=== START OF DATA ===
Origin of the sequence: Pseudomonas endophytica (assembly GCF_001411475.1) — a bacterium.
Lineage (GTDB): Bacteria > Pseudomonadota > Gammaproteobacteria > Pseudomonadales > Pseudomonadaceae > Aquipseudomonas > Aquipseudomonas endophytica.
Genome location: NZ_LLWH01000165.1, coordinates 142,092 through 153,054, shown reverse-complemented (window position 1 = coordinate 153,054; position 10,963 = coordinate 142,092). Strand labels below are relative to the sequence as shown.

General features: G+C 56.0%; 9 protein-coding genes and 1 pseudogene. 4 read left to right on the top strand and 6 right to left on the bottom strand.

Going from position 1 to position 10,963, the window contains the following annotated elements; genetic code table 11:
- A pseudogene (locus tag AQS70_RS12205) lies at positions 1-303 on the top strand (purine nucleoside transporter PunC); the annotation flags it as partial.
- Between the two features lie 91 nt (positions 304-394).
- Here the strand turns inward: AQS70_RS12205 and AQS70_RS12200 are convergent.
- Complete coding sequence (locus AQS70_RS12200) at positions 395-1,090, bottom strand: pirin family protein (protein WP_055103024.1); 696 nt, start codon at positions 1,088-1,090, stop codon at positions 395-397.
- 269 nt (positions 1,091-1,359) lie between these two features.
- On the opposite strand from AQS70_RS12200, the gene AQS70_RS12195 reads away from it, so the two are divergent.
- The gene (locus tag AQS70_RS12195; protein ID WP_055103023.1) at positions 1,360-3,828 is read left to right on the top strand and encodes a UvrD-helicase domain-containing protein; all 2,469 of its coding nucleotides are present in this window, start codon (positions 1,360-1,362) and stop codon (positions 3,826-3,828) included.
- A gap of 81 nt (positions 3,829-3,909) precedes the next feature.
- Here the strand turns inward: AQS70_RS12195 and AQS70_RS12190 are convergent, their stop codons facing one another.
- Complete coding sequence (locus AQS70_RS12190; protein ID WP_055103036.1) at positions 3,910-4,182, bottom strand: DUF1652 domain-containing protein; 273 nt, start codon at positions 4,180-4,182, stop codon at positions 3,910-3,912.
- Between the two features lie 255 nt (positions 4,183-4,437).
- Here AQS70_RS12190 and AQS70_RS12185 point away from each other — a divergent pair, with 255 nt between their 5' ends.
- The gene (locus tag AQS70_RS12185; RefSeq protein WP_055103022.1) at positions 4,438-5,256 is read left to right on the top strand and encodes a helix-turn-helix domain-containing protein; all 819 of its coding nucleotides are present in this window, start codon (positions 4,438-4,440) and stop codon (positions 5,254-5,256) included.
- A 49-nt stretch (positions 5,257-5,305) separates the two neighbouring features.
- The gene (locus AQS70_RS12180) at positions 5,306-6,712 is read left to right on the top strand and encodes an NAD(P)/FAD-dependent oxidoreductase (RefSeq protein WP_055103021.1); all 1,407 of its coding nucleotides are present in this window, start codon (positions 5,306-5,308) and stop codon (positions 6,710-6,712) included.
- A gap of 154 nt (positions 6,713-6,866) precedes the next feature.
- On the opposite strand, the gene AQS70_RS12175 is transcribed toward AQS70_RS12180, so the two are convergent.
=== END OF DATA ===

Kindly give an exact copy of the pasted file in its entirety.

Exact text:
Origin of the sequence: Pseudomonas endophytica (assembly GCF_001411475.1) — a bacterium.
Lineage (GTDB): Bacteria > Pseudomonadota > Gammaproteobacteria > Pseudomonadales > Pseudomonadaceae > Aquipseudomonas > Aquipseudomonas endophytica.
Genome location: NZ_LLWH01000165.1, coordinates 142,092 through 153,054, shown reverse-complemented (window position 1 = coordinate 153,054; position 10,963 = coordinate 142,092). Strand labels below are relative to the sequence as shown.

General features: G+C 56.0%; 9 protein-coding genes and 1 pseudogene. 4 read left to right on the top strand and 6 right to left on the bottom strand.

Going from position 1 to position 10,963, the window contains the following annotated elements; genetic code table 11:
- A pseudogene (locus tag AQS70_RS12205) lies at positions 1-303 on the top strand (purine nucleoside transporter PunC); the annotation flags it as partial.
- Between the two features lie 91 nt (positions 304-394).
- Here the strand turns inward: AQS70_RS12205 and AQS70_RS12200 are convergent.
- Complete coding sequence (locus AQS70_RS12200) at positions 395-1,090, bottom strand: pirin family protein (protein WP_055103024.1); 696 nt, start codon at positions 1,088-1,090, stop codon at positions 395-397.
- 269 nt (positions 1,091-1,359) lie between these two features.
- On the opposite strand from AQS70_RS12200, the gene AQS70_RS12195 reads away from it, so the two are divergent.
- The gene (locus tag AQS70_RS12195; protein ID WP_055103023.1) at positions 1,360-3,828 is read left to right on the top strand and encodes a UvrD-helicase domain-containing protein; all 2,469 of its coding nucleotides are present in this window, start codon (positions 1,360-1,362) and stop codon (positions 3,826-3,828) included.
- A gap of 81 nt (positions 3,829-3,909) precedes the next feature.
- Here the strand turns inward: AQS70_RS12195 and AQS70_RS12190 are convergent, their stop codons facing one another.
- Complete coding sequence (locus AQS70_RS12190; protein ID WP_055103036.1) at positions 3,910-4,182, bottom strand: DUF1652 domain-containing protein; 273 nt, start codon at positions 4,180-4,182, stop codon at positions 3,910-3,912.
- Between the two features lie 255 nt (positions 4,183-4,437).
- Here AQS70_RS12190 and AQS70_RS12185 point away from each other — a divergent pair, with 255 nt between their 5' ends.
- The gene (locus tag AQS70_RS12185; RefSeq protein WP_055103022.1) at positions 4,438-5,256 is read left to right on the top strand and encodes a helix-turn-helix domain-containing protein; all 819 of its coding nucleotides are present in this window, start codon (positions 4,438-4,440) and stop codon (positions 5,254-5,256) included.
- A 49-nt stretch (positions 5,257-5,305) separates the two neighbouring features.
- The gene (locus AQS70_RS12180) at positions 5,306-6,712 is read left to right on the top strand and encodes an NAD(P)/FAD-dependent oxidoreductase (RefSeq protein WP_055103021.1); all 1,407 of its coding nucleotides are present in this window, start codon (positions 5,306-5,308) and stop codon (positions 6,710-6,712) included.
- A gap of 154 nt (positions 6,713-6,866) precedes the next feature.
- On the opposite strand, the gene AQS70_RS12175 is transcribed toward AQS70_RS12180, so the two are convergent.